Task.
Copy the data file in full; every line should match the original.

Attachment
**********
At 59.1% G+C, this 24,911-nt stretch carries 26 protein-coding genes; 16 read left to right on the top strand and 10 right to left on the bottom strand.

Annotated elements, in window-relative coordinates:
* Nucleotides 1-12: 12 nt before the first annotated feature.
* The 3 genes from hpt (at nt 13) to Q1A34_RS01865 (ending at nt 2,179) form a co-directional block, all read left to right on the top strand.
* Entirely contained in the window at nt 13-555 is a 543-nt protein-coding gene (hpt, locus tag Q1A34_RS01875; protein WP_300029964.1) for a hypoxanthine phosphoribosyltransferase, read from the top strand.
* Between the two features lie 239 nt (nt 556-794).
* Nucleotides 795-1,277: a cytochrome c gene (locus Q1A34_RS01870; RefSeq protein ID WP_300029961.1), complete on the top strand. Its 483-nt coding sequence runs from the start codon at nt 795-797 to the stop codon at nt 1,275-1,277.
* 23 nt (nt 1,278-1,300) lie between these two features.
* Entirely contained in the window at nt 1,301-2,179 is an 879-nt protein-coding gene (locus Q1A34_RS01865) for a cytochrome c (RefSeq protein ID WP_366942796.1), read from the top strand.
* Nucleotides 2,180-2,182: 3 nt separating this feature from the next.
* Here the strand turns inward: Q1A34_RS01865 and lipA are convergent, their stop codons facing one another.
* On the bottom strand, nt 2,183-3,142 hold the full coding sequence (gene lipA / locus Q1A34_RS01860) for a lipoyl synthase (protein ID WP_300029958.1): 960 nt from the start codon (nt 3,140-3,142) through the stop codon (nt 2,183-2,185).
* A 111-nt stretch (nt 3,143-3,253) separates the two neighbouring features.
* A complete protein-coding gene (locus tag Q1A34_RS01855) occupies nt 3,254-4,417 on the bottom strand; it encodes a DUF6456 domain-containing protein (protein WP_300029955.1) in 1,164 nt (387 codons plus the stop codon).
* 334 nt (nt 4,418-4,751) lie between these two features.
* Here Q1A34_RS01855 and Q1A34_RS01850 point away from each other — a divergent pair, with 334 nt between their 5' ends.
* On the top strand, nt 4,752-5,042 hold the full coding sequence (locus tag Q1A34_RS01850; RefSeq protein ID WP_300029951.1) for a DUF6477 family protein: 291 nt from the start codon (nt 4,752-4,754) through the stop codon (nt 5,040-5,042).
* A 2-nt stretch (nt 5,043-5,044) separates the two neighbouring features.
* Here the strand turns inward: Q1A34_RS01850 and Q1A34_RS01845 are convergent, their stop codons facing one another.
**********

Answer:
At 59.1% G+C, this 24,911-nt stretch carries 26 protein-coding genes; 16 read left to right on the top strand and 10 right to left on the bottom strand.

Annotated elements, in window-relative coordinates:
* Nucleotides 1-12: 12 nt before the first annotated feature.
* The 3 genes from hpt (at nt 13) to Q1A34_RS01865 (ending at nt 2,179) form a co-directional block, all read left to right on the top strand.
* Entirely contained in the window at nt 13-555 is a 543-nt protein-coding gene (hpt, locus tag Q1A34_RS01875; protein WP_300029964.1) for a hypoxanthine phosphoribosyltransferase, read from the top strand.
* Between the two features lie 239 nt (nt 556-794).
* Nucleotides 795-1,277: a cytochrome c gene (locus Q1A34_RS01870; RefSeq protein ID WP_300029961.1), complete on the top strand. Its 483-nt coding sequence runs from the start codon at nt 795-797 to the stop codon at nt 1,275-1,277.
* 23 nt (nt 1,278-1,300) lie between these two features.
* Entirely contained in the window at nt 1,301-2,179 is an 879-nt protein-coding gene (locus Q1A34_RS01865) for a cytochrome c (RefSeq protein ID WP_366942796.1), read from the top strand.
* Nucleotides 2,180-2,182: 3 nt separating this feature from the next.
* Here the strand turns inward: Q1A34_RS01865 and lipA are convergent, their stop codons facing one another.
* On the bottom strand, nt 2,183-3,142 hold the full coding sequence (gene lipA / locus Q1A34_RS01860) for a lipoyl synthase (protein ID WP_300029958.1): 960 nt from the start codon (nt 3,140-3,142) through the stop codon (nt 2,183-2,185).
* A 111-nt stretch (nt 3,143-3,253) separates the two neighbouring features.
* A complete protein-coding gene (locus tag Q1A34_RS01855) occupies nt 3,254-4,417 on the bottom strand; it encodes a DUF6456 domain-containing protein (protein WP_300029955.1) in 1,164 nt (387 codons plus the stop codon).
* 334 nt (nt 4,418-4,751) lie between these two features.
* Here Q1A34_RS01855 and Q1A34_RS01850 point away from each other — a divergent pair, with 334 nt between their 5' ends.
* On the top strand, nt 4,752-5,042 hold the full coding sequence (locus tag Q1A34_RS01850; RefSeq protein ID WP_300029951.1) for a DUF6477 family protein: 291 nt from the start codon (nt 4,752-4,754) through the stop codon (nt 5,040-5,042).
* A 2-nt stretch (nt 5,043-5,044) separates the two neighbouring features.
* Here the strand turns inward: Q1A34_RS01850 and Q1A34_RS01845 are convergent, their stop codons facing one another.